As a consultant, my laptop is oftentimes our primary method to provide demonstrations for Microsoft technologies. With the release of Windows 8, the ability to run HyperV has been a great addition to the Operating System. I have had conversations with developers, and infrastructure personnel and there is a common question on how to best network our laptops when using HyperV. We need to have access to the Internet through our virtuals, and often we need a static IP address for features like running the virtual as a domain controller.
For my laptop, I create three different virtual switches. One for Internet access (static IP address), one for External wired connectivity, and one for External wireless connectivity as shown below.
One network is connected to the wired link on the laptop as shown below.
Another network is connected to the wireless link on the laptop as shown below.
And a third is assigned to an internal only IP range so I can create a statically defined IP address for the system.
Next I assign all three networks as network adapters for the virtual as shown below. This example shows three network adapters – one for internal, one for external wireless and one for external wired.
In the client operating system we can now enable or disable the appropriate network adapter (or the adapters will just be connected or disconnected depending on whether the laptop is wired in or wirelessly connected). The example below shows how the network looks when I am on a wired connection to the network through my laptop.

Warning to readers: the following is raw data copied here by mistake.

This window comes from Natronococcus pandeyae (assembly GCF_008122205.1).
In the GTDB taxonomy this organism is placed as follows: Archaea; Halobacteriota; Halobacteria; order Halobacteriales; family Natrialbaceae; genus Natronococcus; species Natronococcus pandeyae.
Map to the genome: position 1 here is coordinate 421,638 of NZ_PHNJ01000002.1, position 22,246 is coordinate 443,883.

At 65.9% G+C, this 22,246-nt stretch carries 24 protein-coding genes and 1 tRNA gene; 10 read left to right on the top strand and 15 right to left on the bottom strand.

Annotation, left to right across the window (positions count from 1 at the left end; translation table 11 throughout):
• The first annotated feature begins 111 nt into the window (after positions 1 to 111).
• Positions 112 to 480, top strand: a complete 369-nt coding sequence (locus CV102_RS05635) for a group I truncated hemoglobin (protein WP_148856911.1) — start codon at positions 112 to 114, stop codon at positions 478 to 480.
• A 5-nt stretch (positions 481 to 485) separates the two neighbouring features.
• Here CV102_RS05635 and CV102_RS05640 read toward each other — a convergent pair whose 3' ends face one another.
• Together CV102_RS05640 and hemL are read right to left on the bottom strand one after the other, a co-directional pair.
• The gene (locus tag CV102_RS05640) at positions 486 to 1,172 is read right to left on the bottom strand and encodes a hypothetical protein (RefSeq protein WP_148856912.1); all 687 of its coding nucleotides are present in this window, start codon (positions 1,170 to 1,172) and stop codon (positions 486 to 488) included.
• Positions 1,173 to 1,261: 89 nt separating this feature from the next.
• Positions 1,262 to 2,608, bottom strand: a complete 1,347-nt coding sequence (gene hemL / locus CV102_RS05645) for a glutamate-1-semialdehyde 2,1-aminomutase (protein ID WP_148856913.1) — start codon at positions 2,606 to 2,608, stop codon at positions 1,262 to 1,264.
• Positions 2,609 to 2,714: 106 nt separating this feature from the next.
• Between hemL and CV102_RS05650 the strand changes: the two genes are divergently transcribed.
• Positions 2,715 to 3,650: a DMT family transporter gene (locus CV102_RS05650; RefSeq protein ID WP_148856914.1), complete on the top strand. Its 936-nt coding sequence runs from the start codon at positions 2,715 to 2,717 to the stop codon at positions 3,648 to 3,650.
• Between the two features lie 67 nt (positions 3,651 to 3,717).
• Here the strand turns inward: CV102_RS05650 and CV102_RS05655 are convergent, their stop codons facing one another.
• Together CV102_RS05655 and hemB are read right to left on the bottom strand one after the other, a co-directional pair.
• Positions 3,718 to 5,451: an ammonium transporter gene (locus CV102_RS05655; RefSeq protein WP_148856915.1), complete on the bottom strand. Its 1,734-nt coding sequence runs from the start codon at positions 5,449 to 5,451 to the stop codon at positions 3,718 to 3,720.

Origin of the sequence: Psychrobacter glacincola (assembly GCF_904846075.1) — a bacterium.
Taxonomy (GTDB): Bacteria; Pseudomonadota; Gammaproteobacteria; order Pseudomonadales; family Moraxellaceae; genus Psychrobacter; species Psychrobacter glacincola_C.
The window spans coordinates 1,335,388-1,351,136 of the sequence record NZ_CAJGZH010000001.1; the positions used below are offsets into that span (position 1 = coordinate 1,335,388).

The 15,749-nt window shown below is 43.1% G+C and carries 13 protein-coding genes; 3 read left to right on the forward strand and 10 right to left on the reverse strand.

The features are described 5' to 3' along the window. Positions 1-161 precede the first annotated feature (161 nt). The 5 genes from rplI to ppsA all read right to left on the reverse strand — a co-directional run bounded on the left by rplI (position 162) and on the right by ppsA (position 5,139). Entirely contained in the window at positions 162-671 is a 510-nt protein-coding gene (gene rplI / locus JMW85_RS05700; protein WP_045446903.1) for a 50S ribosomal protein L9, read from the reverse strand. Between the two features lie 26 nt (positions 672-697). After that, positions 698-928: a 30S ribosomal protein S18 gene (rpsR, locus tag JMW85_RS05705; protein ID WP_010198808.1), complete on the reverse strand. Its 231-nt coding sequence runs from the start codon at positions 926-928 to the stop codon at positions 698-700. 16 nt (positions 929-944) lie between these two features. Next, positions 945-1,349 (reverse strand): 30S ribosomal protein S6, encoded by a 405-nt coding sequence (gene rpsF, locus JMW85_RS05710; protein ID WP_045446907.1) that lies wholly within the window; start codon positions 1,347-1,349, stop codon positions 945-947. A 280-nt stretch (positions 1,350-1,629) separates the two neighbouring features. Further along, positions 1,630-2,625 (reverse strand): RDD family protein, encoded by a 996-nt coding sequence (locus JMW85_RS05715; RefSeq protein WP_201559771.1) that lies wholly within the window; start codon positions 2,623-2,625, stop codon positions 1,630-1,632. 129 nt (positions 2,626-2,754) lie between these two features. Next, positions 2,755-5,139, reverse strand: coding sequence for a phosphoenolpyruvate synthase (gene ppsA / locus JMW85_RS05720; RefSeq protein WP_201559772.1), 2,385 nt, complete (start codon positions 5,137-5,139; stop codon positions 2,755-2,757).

- This configuration provides an easy way to switch between whatever connection is available on the laptop for external access.
- This configuration also provides an easy way to shut down all external connectivity from the guest OS to allow isolated testing.
- Since a static IP address is available, all functions which require a static IP address work as expected.
Summary: By creating multiple virtual switches, and assigning each of them as a network adapter in the guest operating system it is easy to take a laptop which may move between a variety of different network connections and make it function regardless of what network is and is not functional on the laptop.